No One Goes Hungry: Southington Nonprofit Prepares for Unknown
March 2021 - When so much of the world stopped in March 2020, nonprofit organizations did everything to continue to fulfill their mission and improve the lives of local residents while ensuring they kept their clients safe.
Bread for Life in Southington is one such organization. Their mission is simple: to ensure no one goes hungry. They provide meals served daily, delivered to the senior community and homebound citizens and to children in the summer. When the COVID-19 pandemic hit, Bread for Life changed their operations of how they serve and deliver food but did not stop any programs.
“All of our meals are now prepared in individual to-go containers and served from our front porch or delivered to the front door of clients,” stated Donna Ayer, Executive Director of Bread for Life. “We are proud to report that we never closed during this pandemic. But we do have a plan in place in the event of an unforeseen emergency closing.”
When Bread for Life was awarded a $25,000 unrestricted operating support grant from Main Street Community Foundation through the Bradley Henry Barnes & Leila Upson Barnes Memorial Trust in December, they decided to use a portion of it to create 100 emergency meal boxes. An emergency meal box contains 10 mylar pouches, which contains a dehydrated meal of two portions; a bottle of juice or shelf stable milk; and a box of granola bars.
“So many people we serve rely on us for their meals,” said Donna. “If Bread for life had to go under quarantine, our big concern was what would our clients do. We knew we needed a plan. This will allow Southington’s most vulnerable citizens to still get food.”
This is a true town-wide effort. The Southington High School baseball team assembled the boxes and the Southington Community YMCA has stepped up to help distribute the emergency boxes to both the in-house and homebound clients in the event of a closure of Bread for Life.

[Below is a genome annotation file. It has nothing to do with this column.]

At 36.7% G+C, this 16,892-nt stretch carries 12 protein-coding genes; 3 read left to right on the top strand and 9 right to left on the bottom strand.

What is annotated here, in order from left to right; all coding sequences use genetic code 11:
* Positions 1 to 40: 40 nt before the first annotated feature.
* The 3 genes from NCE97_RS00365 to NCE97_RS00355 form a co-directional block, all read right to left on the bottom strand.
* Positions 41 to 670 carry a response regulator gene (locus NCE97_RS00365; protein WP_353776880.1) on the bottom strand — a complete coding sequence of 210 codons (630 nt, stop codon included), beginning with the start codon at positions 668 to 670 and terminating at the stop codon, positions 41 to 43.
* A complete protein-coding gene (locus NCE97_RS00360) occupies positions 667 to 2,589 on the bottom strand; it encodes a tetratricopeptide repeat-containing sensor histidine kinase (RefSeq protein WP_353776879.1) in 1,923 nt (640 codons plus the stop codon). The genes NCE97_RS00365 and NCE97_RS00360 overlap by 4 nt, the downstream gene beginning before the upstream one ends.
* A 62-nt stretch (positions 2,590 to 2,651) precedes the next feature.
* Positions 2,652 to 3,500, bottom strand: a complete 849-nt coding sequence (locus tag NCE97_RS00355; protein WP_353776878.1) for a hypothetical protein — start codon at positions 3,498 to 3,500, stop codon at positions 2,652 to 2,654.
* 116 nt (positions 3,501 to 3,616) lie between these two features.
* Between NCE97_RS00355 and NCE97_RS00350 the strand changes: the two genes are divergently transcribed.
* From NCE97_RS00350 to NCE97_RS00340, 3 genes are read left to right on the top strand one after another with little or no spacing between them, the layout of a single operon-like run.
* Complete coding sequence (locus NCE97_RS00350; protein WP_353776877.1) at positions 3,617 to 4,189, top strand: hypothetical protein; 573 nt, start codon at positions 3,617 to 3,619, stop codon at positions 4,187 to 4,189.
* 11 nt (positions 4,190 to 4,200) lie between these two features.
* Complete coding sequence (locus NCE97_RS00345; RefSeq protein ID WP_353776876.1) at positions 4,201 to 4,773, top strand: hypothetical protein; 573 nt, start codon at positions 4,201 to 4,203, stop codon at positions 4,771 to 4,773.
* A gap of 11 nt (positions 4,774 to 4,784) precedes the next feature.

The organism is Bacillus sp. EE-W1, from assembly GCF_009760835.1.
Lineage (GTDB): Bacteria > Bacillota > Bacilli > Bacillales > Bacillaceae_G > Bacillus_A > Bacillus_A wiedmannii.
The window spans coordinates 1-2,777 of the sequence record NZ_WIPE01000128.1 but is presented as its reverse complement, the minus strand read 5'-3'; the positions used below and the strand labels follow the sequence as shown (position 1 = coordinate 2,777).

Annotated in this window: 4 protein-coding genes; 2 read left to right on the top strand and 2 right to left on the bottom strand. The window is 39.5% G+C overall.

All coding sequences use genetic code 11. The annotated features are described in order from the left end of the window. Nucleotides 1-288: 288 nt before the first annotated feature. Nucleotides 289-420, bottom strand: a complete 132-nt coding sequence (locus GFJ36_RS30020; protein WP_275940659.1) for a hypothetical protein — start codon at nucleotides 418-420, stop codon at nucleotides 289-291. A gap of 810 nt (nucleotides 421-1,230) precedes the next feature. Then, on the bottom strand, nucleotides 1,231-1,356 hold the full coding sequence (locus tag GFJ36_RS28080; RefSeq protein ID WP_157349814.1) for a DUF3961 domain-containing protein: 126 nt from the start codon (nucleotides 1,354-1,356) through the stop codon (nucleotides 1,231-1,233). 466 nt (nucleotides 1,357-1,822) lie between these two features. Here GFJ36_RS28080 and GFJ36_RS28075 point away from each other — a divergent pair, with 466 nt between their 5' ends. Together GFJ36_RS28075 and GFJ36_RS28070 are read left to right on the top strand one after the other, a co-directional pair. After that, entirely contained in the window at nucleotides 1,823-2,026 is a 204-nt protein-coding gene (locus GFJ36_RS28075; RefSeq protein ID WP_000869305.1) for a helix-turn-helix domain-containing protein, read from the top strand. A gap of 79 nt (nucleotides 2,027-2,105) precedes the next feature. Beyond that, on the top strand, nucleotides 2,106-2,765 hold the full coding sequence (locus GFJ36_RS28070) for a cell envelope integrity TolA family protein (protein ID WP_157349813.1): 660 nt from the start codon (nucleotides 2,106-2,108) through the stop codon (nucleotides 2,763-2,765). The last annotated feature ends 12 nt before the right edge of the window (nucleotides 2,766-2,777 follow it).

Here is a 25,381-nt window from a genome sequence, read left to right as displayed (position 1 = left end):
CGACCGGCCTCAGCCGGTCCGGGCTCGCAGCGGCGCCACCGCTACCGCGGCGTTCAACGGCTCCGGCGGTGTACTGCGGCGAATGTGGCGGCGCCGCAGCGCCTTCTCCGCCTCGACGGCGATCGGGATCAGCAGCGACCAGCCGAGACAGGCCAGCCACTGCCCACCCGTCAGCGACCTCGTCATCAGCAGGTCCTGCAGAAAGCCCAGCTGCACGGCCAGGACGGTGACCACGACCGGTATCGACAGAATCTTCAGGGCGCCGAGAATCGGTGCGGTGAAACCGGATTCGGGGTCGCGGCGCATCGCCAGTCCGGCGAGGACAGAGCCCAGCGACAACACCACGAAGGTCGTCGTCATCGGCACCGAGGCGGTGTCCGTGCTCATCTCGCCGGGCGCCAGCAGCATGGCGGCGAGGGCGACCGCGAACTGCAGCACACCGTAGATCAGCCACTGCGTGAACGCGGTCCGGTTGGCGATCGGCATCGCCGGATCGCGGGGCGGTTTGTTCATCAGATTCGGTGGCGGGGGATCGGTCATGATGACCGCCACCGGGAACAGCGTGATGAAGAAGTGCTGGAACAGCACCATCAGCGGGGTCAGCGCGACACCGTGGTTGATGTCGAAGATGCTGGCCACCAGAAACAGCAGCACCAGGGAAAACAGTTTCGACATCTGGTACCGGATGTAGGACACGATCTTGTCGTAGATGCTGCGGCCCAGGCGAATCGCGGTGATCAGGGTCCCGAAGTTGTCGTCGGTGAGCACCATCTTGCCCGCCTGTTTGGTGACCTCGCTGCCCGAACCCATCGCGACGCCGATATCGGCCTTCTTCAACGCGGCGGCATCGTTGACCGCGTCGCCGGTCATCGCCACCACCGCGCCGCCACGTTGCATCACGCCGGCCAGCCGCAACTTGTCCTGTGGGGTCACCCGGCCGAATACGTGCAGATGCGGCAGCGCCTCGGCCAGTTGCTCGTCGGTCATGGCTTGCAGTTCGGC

“This is such an impressive initiative that we will be sharing this as a best practice for other meal programs in our network,” said Vinh Vuong, Partner Programs Coordinator at Foodshare.
While Bread for Life has been able to continue operations and prepare for the unknown, there has been an increase in demand and concern. There has been a 232 percent increase in the need for grocery bag deliveries, as many residents found themselves without groceries or means to secure them. The financial crisis due to job loss during the pandemic has meant there has been many new clients, including more families. In total, Bread for Life has seen a 42 percent increase in in-house clients and a 26 percent in our homebound clients from the year prior. In addition, companionship has traditionally been a part of Bread for Life’s work, but due to safety concerns that has not been able to happen, further isolating some of the most vulnerable residents.
“So many people don’t have any other options or other means to get food or make meals,” stated Donna. “We will do everything to ensure that no one in our community goes hungry.”